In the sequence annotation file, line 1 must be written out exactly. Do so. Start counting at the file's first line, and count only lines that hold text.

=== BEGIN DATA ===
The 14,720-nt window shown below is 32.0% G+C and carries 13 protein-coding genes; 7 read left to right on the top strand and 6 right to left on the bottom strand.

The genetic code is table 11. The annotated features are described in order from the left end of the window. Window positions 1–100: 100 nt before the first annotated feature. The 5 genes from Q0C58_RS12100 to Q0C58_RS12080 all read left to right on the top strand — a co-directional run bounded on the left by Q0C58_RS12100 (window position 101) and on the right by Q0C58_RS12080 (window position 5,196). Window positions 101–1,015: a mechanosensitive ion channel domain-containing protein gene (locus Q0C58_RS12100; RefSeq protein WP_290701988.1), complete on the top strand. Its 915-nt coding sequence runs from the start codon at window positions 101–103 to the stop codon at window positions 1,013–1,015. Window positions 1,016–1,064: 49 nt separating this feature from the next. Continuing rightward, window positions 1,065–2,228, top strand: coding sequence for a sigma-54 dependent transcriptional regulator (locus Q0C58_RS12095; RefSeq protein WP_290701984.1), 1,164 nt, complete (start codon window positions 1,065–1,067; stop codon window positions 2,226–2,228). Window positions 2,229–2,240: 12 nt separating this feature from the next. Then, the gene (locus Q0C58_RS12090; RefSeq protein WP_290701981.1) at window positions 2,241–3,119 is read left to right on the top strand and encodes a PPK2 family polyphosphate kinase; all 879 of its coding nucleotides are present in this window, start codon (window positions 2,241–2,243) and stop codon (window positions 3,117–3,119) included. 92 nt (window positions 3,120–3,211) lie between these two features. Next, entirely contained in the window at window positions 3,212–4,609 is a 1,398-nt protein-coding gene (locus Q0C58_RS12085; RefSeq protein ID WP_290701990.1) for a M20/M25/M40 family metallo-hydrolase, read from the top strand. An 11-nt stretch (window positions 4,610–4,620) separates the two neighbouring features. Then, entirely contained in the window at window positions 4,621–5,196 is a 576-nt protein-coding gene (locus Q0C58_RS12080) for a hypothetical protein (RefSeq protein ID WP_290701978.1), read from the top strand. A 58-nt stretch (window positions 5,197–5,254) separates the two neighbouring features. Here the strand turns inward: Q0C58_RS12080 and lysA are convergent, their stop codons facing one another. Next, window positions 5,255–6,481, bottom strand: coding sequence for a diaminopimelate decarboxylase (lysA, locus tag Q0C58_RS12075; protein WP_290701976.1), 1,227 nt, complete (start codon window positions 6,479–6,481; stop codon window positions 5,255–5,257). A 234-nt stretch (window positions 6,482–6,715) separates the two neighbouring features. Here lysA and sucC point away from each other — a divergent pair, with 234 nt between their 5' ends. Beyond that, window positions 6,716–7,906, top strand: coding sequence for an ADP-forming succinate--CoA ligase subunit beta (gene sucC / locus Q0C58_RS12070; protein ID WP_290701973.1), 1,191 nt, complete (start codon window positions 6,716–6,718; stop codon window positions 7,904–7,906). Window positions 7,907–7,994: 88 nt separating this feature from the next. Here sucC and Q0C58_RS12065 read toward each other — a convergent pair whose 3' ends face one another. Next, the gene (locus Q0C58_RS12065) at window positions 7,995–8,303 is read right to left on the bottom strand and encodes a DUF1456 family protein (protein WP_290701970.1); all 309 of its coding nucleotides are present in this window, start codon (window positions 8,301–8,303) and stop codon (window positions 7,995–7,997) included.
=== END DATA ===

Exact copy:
The 14,720-nt window shown below is 32.0% G+C and carries 13 protein-coding genes; 7 read left to right on the top strand and 6 right to left on the bottom strand.